By on April 21, 2011

After Nissan’s Leaf drove away with the European Car Of  The Year title and the Volt snagged the American Car Of  The Year title, what else was there to win? The WCOTY, of course. The champion of champions, the World Car Of The Year. And the winner is …

It’s the all electric, battery-powered Nissan Leaf. It edged out the BMW 5-Series and the Audi A8. The range extended Volt wasn’t even in the running. The World Car of the Year competition was launched in 2004, with winners chosen by a panel of automotive journalists from Asia, Europe and North America.

That the American Volt didn’t stand a chance with a United Nations of a jury is understandable. But a battery-powered Leaf winning against such heavyweights like the BMW 5-series and Audi A8, that’s remarkable.



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15 Comments on “One Of These Is The World Champion Of Cars...”

  • avatar

    Don’t really see what’s so special about the 5 and A8.

  • avatar
    John Fritz

    A golf cart wins WCOTY. Wonderful.

    • 0 avatar

      Ooooh, careful.  When I called it a golf cart at the Toronto Auto Show, the hip long-haired 20-something display attendent got *really* pissed…..

      • 0 avatar
        Educator(of teachers)Dan

        Come on, that’s half the fun.  You should have seen the face of the attendant of the late 1990s Escort GT when I refered to the purple color of the car as – puse. 

    • 0 avatar

      Golf Cart… Really? Fritz it’s time to wake up and smell the price if $5 gas. Maybe you can afford to pay 50 cents a mile to drive your 85 % inefficient gas fueled air and heat pump. However, many of us welcome the chance to Not hand over their dollars to OPEC and many who want us dead. I can drive my electric can 20 miles on the amount of electricity it takes just to refine ONE gallon of gas for your ICE car. That does even include the cost to pull it out of the ground and transport it.

      • 0 avatar
        John Fritz

        I just put almost seventy bucks worth of gas in my Crown Vic this afternoon.That hurts. Well, it hurts me. But I still can’t get my head around owning an electric car, regardless of the potential savings. It would never work for the travel I do and I don’t see the technology being advanced enough at this point for widespread use .
        I will tell you this; I would love to drive an electric car for a week and see how that experience would change my opinion of them.

      • 0 avatar

        I see Fritz’s point. The golf cart sobriquet is a bit harsh, but the Leaf is probably considered a viable vehicle in Japan, where (I’m guessing) distances commuted and overall travel by car is less than what we do in North America. IMO in the US, the Leaf is really an alternative to a second or third car in a person’s or family’s fleet. In North America, we demand that a vehicle gets somewhere around 300 miles out of a tank of fuel, or a charge, as it were. We also demand that this same vehicle be re-fueled or re-charged in a very short amount of time. As it stands today, there is no infrastructure to rapidly re-charge or swap out batteries for an electric vehicle in the US. Cars like the Leaf only work for a very narrow slice of the population here. A conventional hybrid or EREV like the Volt are much better suited to North American demands.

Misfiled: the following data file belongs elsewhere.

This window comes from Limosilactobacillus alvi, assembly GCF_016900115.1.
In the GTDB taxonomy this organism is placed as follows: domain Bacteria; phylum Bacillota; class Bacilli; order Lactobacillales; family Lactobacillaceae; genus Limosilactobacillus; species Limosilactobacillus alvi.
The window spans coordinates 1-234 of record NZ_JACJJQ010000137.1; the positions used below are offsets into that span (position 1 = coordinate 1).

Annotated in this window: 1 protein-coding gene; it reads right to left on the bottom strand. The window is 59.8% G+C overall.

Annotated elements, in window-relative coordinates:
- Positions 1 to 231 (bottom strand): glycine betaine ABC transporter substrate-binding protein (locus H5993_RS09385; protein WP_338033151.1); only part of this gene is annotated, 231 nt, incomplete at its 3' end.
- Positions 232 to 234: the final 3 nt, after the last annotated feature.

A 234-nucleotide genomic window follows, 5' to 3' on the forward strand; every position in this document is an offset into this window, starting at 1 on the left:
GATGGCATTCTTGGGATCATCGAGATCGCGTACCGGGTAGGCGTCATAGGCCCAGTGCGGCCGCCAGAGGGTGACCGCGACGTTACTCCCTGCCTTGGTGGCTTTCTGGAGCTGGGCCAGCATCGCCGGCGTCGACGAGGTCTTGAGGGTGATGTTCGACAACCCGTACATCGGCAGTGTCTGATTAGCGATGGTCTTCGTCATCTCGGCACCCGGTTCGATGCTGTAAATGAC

I, too would like to try one to see if I could live with one. But I still think I’d go crawling back to my ICE powered car when the experiement was over. At least for now.

    • 0 avatar

      I wonder what the criteria for “WCOTY” are?

      I don’t really see how a glorified golf cart running on laptop batteries is more of an achievement than the Volt – the jury must really have a strong anti American bias.  The LEAF is not practical as an only car, while the range extended Volt can be “zero emissions” (i.e., coal or nuclear power) on the daily commute and still be used for the occasional long trip.  Regardless of what you might think about GM, US foreign policy, or the wisdom of the electrification of cars, the Volt is a significant engineering achievement.

      I really don’t see what’s special about the A8 or 5 Series – they are nice enough cars, but thoroughly conventional in every regard.  In some ways, these both represent a bit of a step back from where these models were 10 years ago – compare the clean, timeless look of the D3 / E39 with the garish overstyled monstrosities shown above…

  • avatar
    DC Bruce

    Given the source of most electricity generated around the world (burning of coal), I would say the choice of the Leaf is laughable, without regard to the competition.

    • 0 avatar

      Could coal plants generate energy more efficiently and more cleanly than lots of little internal combustion engines? Would the Leaf be laughable?

    • 0 avatar

      DC Bruce, I’m not really sure you have thought that through completely.  Yes, coal sucks at least as it is currently utilized, but generating electricity with coal and transmitting it to an electric car still reduces GHGs substantially compared to burning gas in an ICE at 20% conversion efficiency. 

  • avatar

    “That the American Volt didn’t stand a chance with a United Nations of a jury is understandable”
    Hi Bertel, according to the Volt is the winner in the “Green Car” category.

  • avatar

    Why do you keep calling Volt “range extended” if its simply yet another hybrid ? Plugin hybrid, yes, but hybrid nonetheless.

  • avatar

    It runs quite a bit further in pure EV mode before kicking into hybrid mode – hence range extended EV. Many users could do their daily commute in EV mode before kicking in the ICE.

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